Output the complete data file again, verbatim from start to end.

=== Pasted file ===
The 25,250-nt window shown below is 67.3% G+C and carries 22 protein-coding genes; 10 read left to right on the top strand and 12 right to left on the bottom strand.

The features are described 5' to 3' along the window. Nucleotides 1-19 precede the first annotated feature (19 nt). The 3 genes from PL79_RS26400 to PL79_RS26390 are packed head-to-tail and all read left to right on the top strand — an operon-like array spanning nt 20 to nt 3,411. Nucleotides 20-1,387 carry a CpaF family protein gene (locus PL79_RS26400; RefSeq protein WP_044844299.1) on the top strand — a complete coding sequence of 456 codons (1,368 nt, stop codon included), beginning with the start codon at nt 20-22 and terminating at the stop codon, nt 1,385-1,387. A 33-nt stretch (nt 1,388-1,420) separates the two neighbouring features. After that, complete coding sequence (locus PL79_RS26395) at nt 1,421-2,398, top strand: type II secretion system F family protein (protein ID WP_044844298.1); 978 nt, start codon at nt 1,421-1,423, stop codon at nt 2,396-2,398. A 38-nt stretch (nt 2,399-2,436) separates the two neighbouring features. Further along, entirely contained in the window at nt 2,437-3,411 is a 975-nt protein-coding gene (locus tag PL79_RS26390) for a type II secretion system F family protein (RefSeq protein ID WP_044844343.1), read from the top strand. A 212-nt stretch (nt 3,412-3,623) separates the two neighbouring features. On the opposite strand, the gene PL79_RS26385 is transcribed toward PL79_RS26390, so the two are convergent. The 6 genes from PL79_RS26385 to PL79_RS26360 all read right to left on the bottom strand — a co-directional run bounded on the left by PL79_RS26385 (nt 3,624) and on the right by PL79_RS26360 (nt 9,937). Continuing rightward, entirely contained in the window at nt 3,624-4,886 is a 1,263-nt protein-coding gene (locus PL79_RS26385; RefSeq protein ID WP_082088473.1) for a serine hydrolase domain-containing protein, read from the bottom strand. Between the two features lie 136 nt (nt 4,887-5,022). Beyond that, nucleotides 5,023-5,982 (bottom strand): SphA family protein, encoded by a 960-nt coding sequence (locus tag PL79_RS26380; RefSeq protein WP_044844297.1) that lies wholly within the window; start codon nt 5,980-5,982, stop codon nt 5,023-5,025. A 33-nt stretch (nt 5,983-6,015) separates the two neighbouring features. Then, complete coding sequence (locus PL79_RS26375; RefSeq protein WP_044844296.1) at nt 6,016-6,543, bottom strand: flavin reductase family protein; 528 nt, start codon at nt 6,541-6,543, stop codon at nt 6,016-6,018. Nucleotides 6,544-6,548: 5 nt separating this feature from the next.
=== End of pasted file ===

The 25,250-nt window shown below is 67.3% G+C and carries 22 protein-coding genes; 10 read left to right on the top strand and 12 right to left on the bottom strand.

The features are described 5' to 3' along the window. Nucleotides 1-19 precede the first annotated feature (19 nt). The 3 genes from PL79_RS26400 to PL79_RS26390 are packed head-to-tail and all read left to right on the top strand — an operon-like array spanning nt 20 to nt 3,411. Nucleotides 20-1,387 carry a CpaF family protein gene (locus PL79_RS26400; RefSeq protein WP_044844299.1) on the top strand — a complete coding sequence of 456 codons (1,368 nt, stop codon included), beginning with the start codon at nt 20-22 and terminating at the stop codon, nt 1,385-1,387. A 33-nt stretch (nt 1,388-1,420) separates the two neighbouring features. After that, complete coding sequence (locus PL79_RS26395) at nt 1,421-2,398, top strand: type II secretion system F family protein (protein ID WP_044844298.1); 978 nt, start codon at nt 1,421-1,423, stop codon at nt 2,396-2,398. A 38-nt stretch (nt 2,399-2,436) separates the two neighbouring features. Further along, entirely contained in the window at nt 2,437-3,411 is a 975-nt protein-coding gene (locus tag PL79_RS26390) for a type II secretion system F family protein (RefSeq protein ID WP_044844343.1), read from the top strand. A 212-nt stretch (nt 3,412-3,623) separates the two neighbouring features. On the opposite strand, the gene PL79_RS26385 is transcribed toward PL79_RS26390, so the two are convergent. The 6 genes from PL79_RS26385 to PL79_RS26360 all read right to left on the bottom strand — a co-directional run bounded on the left by PL79_RS26385 (nt 3,624) and on the right by PL79_RS26360 (nt 9,937). Continuing rightward, entirely contained in the window at nt 3,624-4,886 is a 1,263-nt protein-coding gene (locus PL79_RS26385; RefSeq protein ID WP_082088473.1) for a serine hydrolase domain-containing protein, read from the bottom strand. Between the two features lie 136 nt (nt 4,887-5,022). Beyond that, nucleotides 5,023-5,982 (bottom strand): SphA family protein, encoded by a 960-nt coding sequence (locus tag PL79_RS26380; RefSeq protein WP_044844297.1) that lies wholly within the window; start codon nt 5,980-5,982, stop codon nt 5,023-5,025. A 33-nt stretch (nt 5,983-6,015) separates the two neighbouring features. Then, complete coding sequence (locus PL79_RS26375; RefSeq protein WP_044844296.1) at nt 6,016-6,543, bottom strand: flavin reductase family protein; 528 nt, start codon at nt 6,541-6,543, stop codon at nt 6,016-6,018. Nucleotides 6,544-6,548: 5 nt separating this feature from the next.